Every year, the third weekend in September is a time Mr. O and look forward to meeting with parents of Deafblind children.
However, Ty started this past week off with a terrific head cold/cough and has stayed home. We are on Day 9 of his cough. Apparently it's contagious and now Spielberg, Mr. O and I are sick. We tried attending the conference and looked forward to dinner, great speakers, game night and conversation with parents, and a quiet hotel room.
However, by the end of the evening we both felt so cruddy we decided to come home and sleep (or try to sleep) in our own bed rather than risk infecting everyone. Good thing we did - we're both wasted, downing the Sudafed, and considering buying stock in Kleenex with Lotion.
I haven't run since Tuesday night. Wednesday I picked up my sister from the airport, Thursday I helped babysit another sister's kids, on Friday and Saturday I felt like death warmed over, and the prospects for tonight aren't looking much better. I am determined to run again before Tuesday.
Sunday, September 20, 2009
Every year, the third weekend in September is a time Mr. O and look forward to meeting with parents of Deafblind children.
Ty has gone back to school and it has been an interesting start to the year. He has an amazing teacher and a great new Communication Intervener, and we count ourselves fortunate for this.
However, we had a nurse who felt a little out of her comfort zone having Ty on her files. She called the district head nurse who, in turn, called me. It was not a pleasant phone call. She pretty much told me that she was recalling his IEP to determine placement options. In other words, she wanted to move him to the self-contained school that has nurses on site everyday to reduce her nurse's liability. The very same place I had fought so hard to have him removed from back in second grade as he pretty much shut down there.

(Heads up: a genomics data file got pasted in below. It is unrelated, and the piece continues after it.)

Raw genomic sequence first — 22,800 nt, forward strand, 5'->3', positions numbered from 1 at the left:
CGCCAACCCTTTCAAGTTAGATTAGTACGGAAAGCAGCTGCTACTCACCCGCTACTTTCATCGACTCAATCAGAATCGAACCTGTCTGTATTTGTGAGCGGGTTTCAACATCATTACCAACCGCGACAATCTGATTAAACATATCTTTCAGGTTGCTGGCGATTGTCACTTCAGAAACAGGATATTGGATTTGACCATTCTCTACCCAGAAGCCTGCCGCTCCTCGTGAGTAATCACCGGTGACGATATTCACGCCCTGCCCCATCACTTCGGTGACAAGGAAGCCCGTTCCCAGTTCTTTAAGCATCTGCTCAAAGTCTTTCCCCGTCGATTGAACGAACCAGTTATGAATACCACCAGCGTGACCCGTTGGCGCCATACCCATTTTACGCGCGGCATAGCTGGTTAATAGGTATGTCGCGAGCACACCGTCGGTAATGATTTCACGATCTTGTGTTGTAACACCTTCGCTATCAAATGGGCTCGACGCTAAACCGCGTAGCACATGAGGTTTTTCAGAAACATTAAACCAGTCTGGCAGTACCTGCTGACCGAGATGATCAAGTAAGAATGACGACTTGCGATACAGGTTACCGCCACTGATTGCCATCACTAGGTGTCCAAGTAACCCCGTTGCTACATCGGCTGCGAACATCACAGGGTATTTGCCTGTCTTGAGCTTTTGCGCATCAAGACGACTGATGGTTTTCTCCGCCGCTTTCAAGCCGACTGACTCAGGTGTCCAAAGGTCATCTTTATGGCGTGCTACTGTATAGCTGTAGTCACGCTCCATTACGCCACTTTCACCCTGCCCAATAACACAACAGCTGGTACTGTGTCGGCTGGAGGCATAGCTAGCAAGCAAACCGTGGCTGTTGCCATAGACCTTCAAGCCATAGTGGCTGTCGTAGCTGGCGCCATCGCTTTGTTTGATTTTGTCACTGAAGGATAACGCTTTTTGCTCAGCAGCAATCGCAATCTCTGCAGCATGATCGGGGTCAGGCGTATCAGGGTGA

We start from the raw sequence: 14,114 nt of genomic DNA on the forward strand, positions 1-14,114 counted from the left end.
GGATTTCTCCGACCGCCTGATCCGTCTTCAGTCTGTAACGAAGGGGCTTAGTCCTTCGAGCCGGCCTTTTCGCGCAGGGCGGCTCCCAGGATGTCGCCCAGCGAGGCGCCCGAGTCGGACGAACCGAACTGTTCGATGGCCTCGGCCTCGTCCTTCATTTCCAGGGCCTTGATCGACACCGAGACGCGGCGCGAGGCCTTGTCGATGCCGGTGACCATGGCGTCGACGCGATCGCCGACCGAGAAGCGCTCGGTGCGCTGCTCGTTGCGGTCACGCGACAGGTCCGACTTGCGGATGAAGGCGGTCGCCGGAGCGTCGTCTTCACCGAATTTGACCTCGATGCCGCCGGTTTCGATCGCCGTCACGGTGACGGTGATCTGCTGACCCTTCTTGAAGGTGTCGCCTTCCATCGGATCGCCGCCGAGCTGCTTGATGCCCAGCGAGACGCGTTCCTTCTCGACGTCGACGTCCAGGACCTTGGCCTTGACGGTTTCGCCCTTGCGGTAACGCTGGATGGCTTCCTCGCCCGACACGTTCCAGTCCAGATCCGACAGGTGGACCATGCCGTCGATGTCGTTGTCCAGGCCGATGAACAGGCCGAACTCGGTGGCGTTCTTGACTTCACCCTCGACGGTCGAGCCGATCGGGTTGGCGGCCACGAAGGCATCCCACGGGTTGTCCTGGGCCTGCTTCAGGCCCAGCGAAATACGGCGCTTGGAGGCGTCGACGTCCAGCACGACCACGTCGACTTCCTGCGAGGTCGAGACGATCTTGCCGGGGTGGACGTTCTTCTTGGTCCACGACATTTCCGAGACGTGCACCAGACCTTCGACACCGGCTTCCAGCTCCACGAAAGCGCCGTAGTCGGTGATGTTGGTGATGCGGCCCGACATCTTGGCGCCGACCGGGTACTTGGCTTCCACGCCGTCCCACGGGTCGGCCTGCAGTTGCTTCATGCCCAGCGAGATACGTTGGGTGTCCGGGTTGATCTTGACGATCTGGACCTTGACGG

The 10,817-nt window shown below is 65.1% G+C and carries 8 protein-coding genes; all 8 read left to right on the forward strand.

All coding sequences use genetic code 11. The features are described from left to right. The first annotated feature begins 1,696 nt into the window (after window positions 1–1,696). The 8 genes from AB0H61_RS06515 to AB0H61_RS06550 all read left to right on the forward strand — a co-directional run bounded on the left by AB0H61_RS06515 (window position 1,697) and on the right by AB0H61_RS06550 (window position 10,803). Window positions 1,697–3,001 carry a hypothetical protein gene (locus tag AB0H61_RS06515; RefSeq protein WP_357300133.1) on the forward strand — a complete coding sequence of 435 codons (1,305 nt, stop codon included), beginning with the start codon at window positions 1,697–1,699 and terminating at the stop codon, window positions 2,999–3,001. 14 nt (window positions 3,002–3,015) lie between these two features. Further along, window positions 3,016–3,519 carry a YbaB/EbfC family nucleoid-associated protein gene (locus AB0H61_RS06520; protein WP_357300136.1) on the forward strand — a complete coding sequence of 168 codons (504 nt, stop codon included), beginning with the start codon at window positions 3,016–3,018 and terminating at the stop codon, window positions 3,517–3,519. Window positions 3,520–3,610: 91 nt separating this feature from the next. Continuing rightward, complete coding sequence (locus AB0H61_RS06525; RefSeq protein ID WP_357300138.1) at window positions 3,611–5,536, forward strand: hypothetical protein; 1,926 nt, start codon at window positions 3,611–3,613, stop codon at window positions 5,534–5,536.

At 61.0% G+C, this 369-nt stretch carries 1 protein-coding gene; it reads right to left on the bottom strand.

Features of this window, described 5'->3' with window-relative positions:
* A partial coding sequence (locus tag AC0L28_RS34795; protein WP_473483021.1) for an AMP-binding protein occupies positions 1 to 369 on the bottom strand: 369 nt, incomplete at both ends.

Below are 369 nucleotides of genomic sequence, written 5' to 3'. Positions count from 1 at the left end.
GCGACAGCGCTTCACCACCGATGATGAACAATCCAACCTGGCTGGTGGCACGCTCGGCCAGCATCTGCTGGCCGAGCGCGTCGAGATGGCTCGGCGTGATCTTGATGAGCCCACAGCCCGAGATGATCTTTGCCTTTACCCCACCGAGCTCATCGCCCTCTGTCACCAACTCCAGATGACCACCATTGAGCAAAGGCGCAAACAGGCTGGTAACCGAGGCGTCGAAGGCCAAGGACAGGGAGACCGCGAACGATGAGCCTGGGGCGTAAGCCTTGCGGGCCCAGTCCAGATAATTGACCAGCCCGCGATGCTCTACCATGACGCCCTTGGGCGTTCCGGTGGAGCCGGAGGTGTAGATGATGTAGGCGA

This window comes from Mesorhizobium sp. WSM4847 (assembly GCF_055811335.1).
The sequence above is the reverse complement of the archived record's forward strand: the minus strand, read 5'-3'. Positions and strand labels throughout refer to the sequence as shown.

We had just had a meeting this past Spring with a roomful of people to determine that the local high school was the appropriate place for him, so I wasn't too worried. But I'm frustrated that I let her get under my skin - she was completely inappropriate in how she handled the situation - and for that matter, so was I. I ended up raising my voice and using an actual (although mild) cuss word.
I try never to do that with the professionals that work with my son, as it costs me some serious respect points if I do. She said she didn't have to continue to listen to me, instead she was going to call her higher-up (with whom I am very well acquainted, and I knew she'd have my back) and give them her two cents. I told her to go right on ahead.
Even though Ty had been perfectly fine at the local junior high, she felt high school was a whole 'nother matter. Her reasoning made no sense to me. None. And I was furious. I think I actually saw red. Do not, I repeat DO NOT mess with my kid. She should never have called me directly except to update his medical file and she has no actual authority to determine his placement on her own. I had a moment of panic and extreme frustration (to put it mildly) and called for reinforcements.
I wanted to make sure the teacher was still comfortable with having Ty in his class (he was) and that things were going well (and except for a case of butterflies and nausea on Ty's part, it was). In fact, the teacher, his coordinator and intervener were all surprised and unaware that I'd been called. They all reassured me that he was staying. And stay he has.
Seminary is my next battle. It's a complete philosophy change from the junior high to high school. One that I'm hoping to change.